Anyone who knows me knows I have a thing for "frameworks." I was once 'framework crazy' and believe I have found that 'better-for-you' moderation which leaves me with only those frameworks that really do help us do our jobs (vs. just look good in a new biz pitch).
Frameworks are simplified versions of often complex procedures that we have learned to be valuable. They work. We then try to reduce them to their core components and often represent them in a simple infographic or diagram that makes it easy for us to use to teach or share an understanding of something. We have a Social Media Planning Framework which has since evolved to a "Blueprint" with even more detail (sometimes there is a bit of a see saw effort around reduction of detail and expansion). We have one in the works for Content Activation - how to get the most out of the creation, distribution and optimization of content that drives action and advocacy. You get the picture.
Having a framework to guide the planning and evaluation of innovation would be helpful. Marketers want to try new platforms and techniques for all sorts of reasons. Sometimes its quite simple - a platform gets a lot of word of mouth from the trade (e.g. Google+). Other times an idea has been percolating for a while inside a company and it just seems right (could we do more to build digital eminence via LInkedIn?)
I have seen some interesting innovations lately. One is with Facebook Places. Another is with FourSquare. And still another is with Instagram.
Visit Britain and Facebook Places - "...visitors ‘’check in’’ by mobile device every time they reach a notable British location and write a review of what they find. This information then goes automatically to update the new list of ‘’Top 50 UK Places’’ ...on VisitBritain’s LoveUK (Facebook) site. Dubbed "a global guest book" it is expected to become a hugely influential barometer showing shifts in opinion about our most cherished icons, landscapes and attractions as they happen"
Microsoft and FourSquare in Australia - "A Microsoft Office Mayor Meetup was held in Martin Place (a central CBD location) back in mid June 2010. Organised by Ogilvy's 360 Digital Influence, Microsoft hosted the “world’s first Foursquare Office Mayor Meetup”, for the launch of Microsoft Office 2010. Foursquare office-types were encouraged to check–in at the meetup to receive a copy of Office 2010. The first 110 office mayors to queue up got copies, and 300 Office Mayor Meetup t-shirts were also available. 141 people ended up checking in at the meetup."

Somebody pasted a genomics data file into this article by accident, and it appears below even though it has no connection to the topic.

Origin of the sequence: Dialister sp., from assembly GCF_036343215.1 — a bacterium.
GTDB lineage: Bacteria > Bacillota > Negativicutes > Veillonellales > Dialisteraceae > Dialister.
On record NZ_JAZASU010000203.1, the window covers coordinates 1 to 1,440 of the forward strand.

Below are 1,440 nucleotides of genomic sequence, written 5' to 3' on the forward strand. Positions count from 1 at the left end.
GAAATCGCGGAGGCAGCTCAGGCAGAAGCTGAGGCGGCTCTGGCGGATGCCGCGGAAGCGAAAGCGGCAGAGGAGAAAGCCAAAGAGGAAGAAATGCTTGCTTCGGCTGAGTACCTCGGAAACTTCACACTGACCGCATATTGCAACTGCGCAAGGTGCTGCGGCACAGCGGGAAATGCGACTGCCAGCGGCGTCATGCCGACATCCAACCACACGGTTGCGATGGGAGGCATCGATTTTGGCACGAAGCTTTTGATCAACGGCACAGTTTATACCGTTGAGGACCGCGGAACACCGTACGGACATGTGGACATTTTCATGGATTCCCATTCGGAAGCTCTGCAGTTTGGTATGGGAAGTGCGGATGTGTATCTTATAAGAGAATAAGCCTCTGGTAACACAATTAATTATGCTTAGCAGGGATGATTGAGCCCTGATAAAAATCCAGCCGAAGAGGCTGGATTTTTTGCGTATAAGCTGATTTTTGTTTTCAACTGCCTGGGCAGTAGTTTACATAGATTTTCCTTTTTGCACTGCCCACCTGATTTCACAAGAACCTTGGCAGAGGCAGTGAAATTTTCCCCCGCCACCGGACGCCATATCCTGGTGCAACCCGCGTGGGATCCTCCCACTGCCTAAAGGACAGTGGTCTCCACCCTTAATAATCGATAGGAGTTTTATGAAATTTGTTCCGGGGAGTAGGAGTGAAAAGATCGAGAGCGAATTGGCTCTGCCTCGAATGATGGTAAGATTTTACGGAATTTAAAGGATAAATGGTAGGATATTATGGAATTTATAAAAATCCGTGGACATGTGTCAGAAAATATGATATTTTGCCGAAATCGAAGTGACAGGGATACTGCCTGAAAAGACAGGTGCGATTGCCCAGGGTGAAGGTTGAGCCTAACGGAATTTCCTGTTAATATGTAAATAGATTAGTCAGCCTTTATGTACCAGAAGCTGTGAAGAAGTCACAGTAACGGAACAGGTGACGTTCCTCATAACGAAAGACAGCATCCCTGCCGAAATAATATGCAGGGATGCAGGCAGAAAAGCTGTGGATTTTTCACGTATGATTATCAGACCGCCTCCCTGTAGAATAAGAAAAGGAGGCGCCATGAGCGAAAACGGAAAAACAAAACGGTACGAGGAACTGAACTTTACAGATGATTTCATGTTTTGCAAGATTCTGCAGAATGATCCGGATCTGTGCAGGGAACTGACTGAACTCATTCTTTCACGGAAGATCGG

GE Uses Instagram to Tell 130 Year History Story - "General Electric is using the app to show the company’s historical past. They capture some of the century old inventions from the original factory, using the filters to convey an aged quality. While its easy to write off GE as an impersonal corporate conglomerate, its Instagram feed portrays an innovative company steeped in a rich history."
The Social Media Innovation Framework
How do programs like these get approved? In one way or another they must happen in an environment that explicitly or implicitly values innovation. Roger Martin from Rotman School of Management talks about validity as the opposite of reliability. The latter is based upon historical information and can drive measurable adjustments to business (make the supply chain 2% more efficient) whereas the former requires you to prove something valid for which there is insufficient evidence. That's how we achieve innovation. He also goes on to describe that while most organizations ought to have a balanced commitment between reliability and validity, most managers and organizations tend to lean towards activities that are reliable. We need to push hard to remain innovative. A defensible framework can help.
The framework below is simple. It is intended as a checklist or a planning tool to help me succeed with innovations. When a client starts with a request like - let's do something with Google+ or with Empire Avenue' - I can unpack that request and turn it into a legitimate and valuable innovation (or determine that it is not the way to go). Don't think of the framework as a 'gating' process although if you cannot answer most of the questions to your own satisfaction, you are likely in trouble.
The big pitfalls I see with innovative projects include:
- losing track of the project as an innovation pilot and evaluating it as if it were your big program
- having no thoughtful evaluation model
- failing to formally select next steps
I want to answer 4 basic questions:
My Business Purpose: Why am I pursuing this innovation?
Pilot Structure: How can I execute it with the least amount of resources and commitments yet still achieve an appreciable, measurable result?
Evaluation Model: What will my KPI's be and how will I evaluate the value delivered from the pilot to my business
Pilot Execution & Next Steps: how can I learn as much as possible while also driving towards business goals?